A YOGA fanatic with a large social media following is warning fellow yogis after she suffered a massive stroke caused by doing a headstand.

Rebecca Leigh, 40, was performing a yogic headstand when she tore a major blood vessel in her neck.

Just two hours before the life-altering injury she had filmed an advanced sequence in a pink bikini for her 26,000 social media fans.

Today the exercise obsessive cannot speak for more than a few minutes, suffers headaches daily and has severe memory loss.

And she is now telling her story to raise awareness of yoga-induced strokes, so other people can spot the symptoms and seek medical help quickly.

Rebecca, of Gambrills, Maryland, USA, who ran a tanning company,  tore her right carotid artery in a 'hollowback' handstand on the morning of October 8, 2017.


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She said: "I was on my front porch practicing a pretty intense type of yoga handstand called a 'hollowback' handstand.

"This pose requires you to extend your neck, drop your hips back and arch your lower spine all while in a headstand.

"I felt that I had really nailed it but as I walked inside my house, my peripheral vision went out and the rest of my vision became blurry.

"It was like a curtain coming down all around me.

"I sat down and tried to put my hair into a ponytail but my left arm flopped around without any control."

Oxford Mail:

At first Rebecca attributed the symptoms to the severely herniated discs in her neck which she had been diagnosed with in her early twenties.

She said: "I knew that arm numbness could be a symptom of that.

"It only lasted for five minutes but then my head began to hurt.

"I have suffered from headaches and migraines since I was a teenager but I knew this was different."

Two days later, Rebecca was horrified to notice that her pupils were different sizes.

"My right eye drooped and my pupils were different sizes," she said.

"It was terrifying.

"It was then that I knew something was very, very wrong."

Rebecca and husband Kevin, 45, who works in federal law enforcement, immediately went to the emergency room where an MRI scan revealed Rebecca had suffered a stroke.

She said: "The doctor on staff came into the little room we were waiting in and said in a monotone voice: 'Well, you my dear, had a stroke'.

"Kevin and I both let out a little laugh, because we thought he had to be kidding.

"There was no way that someone my age, in my health, could have had a stroke.

"But he responded to our laughter in solemn silence and his face said it all."

Oxford Mail:

She spent the next five days in the neurological intensive care unit as doctors battled to understand why an active, healthy eating, non smoker aged 39 could have suffered a stroke.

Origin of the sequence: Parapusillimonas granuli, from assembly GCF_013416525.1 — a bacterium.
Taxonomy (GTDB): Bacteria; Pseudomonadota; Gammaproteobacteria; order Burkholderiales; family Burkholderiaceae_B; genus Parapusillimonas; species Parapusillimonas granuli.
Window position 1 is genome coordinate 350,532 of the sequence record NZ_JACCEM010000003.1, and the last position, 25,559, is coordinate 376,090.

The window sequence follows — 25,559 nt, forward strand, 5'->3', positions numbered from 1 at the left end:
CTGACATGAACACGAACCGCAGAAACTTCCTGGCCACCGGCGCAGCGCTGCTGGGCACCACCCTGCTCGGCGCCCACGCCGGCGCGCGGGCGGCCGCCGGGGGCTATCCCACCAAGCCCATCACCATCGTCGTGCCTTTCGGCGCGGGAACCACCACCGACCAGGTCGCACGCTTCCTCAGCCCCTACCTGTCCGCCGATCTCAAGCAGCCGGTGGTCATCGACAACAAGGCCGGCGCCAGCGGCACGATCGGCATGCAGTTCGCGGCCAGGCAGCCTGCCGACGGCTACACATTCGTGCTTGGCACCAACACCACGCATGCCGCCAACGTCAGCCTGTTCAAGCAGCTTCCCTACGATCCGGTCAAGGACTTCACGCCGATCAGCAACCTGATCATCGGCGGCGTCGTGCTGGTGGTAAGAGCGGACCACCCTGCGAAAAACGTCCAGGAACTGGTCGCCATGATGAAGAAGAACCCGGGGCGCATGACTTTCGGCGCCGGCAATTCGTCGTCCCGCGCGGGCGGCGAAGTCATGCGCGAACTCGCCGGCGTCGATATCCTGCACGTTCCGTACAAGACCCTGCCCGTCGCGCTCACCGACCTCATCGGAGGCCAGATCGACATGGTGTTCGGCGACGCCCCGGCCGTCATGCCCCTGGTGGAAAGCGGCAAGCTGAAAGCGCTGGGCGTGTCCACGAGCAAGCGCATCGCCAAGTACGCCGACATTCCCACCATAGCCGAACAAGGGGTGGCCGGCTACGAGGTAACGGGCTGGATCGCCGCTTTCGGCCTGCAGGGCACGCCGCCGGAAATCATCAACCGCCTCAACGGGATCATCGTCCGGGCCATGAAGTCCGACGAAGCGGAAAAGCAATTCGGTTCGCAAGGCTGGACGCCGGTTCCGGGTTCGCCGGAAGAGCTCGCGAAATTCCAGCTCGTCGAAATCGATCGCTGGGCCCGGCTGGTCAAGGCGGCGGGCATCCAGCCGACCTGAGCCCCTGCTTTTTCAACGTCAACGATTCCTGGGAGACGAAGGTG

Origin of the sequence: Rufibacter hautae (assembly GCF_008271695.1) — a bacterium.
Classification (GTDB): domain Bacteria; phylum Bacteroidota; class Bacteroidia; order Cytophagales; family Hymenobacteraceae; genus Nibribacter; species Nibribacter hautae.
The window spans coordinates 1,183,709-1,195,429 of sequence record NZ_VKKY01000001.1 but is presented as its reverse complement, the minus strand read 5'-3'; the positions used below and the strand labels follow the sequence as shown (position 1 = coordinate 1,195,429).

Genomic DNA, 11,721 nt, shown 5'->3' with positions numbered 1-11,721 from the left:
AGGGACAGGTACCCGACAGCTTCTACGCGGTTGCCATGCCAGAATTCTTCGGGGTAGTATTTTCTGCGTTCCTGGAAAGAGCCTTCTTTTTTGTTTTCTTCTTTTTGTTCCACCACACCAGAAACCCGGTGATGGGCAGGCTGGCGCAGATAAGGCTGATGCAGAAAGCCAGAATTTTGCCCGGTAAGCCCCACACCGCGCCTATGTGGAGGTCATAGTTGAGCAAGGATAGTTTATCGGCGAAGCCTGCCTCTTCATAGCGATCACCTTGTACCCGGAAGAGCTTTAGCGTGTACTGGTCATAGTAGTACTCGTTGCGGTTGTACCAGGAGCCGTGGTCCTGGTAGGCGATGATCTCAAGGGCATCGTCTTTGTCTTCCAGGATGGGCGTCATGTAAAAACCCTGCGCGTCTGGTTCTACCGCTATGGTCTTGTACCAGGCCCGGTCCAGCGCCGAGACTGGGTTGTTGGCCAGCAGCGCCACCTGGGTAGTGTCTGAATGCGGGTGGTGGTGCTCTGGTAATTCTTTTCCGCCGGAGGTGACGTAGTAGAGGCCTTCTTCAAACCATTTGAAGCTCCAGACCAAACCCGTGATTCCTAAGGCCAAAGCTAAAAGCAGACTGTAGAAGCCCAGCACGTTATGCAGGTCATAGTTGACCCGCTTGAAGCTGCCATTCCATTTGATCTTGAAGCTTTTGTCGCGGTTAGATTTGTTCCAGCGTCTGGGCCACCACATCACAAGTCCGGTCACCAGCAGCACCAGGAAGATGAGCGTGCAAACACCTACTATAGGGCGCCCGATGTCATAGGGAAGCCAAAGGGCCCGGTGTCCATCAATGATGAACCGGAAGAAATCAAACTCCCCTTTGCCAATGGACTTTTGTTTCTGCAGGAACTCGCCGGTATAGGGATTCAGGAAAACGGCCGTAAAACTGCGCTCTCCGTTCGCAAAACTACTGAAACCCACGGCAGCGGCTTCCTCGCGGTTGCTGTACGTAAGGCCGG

"After all the blood work, ultrasounds, MRIs and CT scans, it was finally a CTA scan that explained it," she said.

While doing handstands Rebecca had torn her right carotid artery, one of the four arteries that supplies blood to the brain.

The tear sent a blood clot to her brain which caused the stroke and the trauma of the tear in the wall of the artery also caused a small aneurysm, a bulge in the vessel, to develop.

At first Rebecca felt fury and disbelief that something as healthy as yoga could have triggered a stroke.

She said: "I couldn't believe it.

"How could this happen to me?

"I was angry at my body, I felt that it had betrayed me somehow."

Rebecca said she was in terible pain for six weeks, but slowly she began to notice improvement and was able to take short walks outside by herself.

"Eventually I was able to shower with my husband nearby," she said.

"I slowly started to take two to three-minute walks outside.

"I started to make simple meals for myself and I was able to sit up in bed to watch TV.

"These small accomplishments felt huge to me.

"Each week I made it through felt like a milestone.

"Simply surviving was an achievement."

Incredibly just one month after the stroke, Rebecca was back on her yoga mat.

She said: "I simply sat on my mat in lotus pose and listened to my breath.

"I slowly led back up to simple stretches and the poses that felt most safe to me.

"I knew that if I didn't get back to my practice relatively soon after my stroke, I never would.

"I would have freaked myself out too much about it."

At Rebecca's six-month scan, doctors told her that her carotid artery had completely healed.

The aneurysm however was still there and Rebecca feels the effects daily.

She said she now wants to warn others of the possbility of a stroke brought on by the advanced yoga move.

She added: "About a year after my stroke I was about 75 per cent back to where I was before my stroke. I know I will never be where I was before 100 per cent.

"The fact that I can touch my toes is enough to make me smile.

"I wanted to share my story so that something like this doesn't happen to any other yogis.

"I had never heard of it happening before it had happened to me.

"If I had read of just one incidence of something similar, I would have known that a stroke was a very real possibility when I was experiencing my symptoms.

"That it wasn't my neck, my herniated discs or my nerves. It was my brain gasping for its life."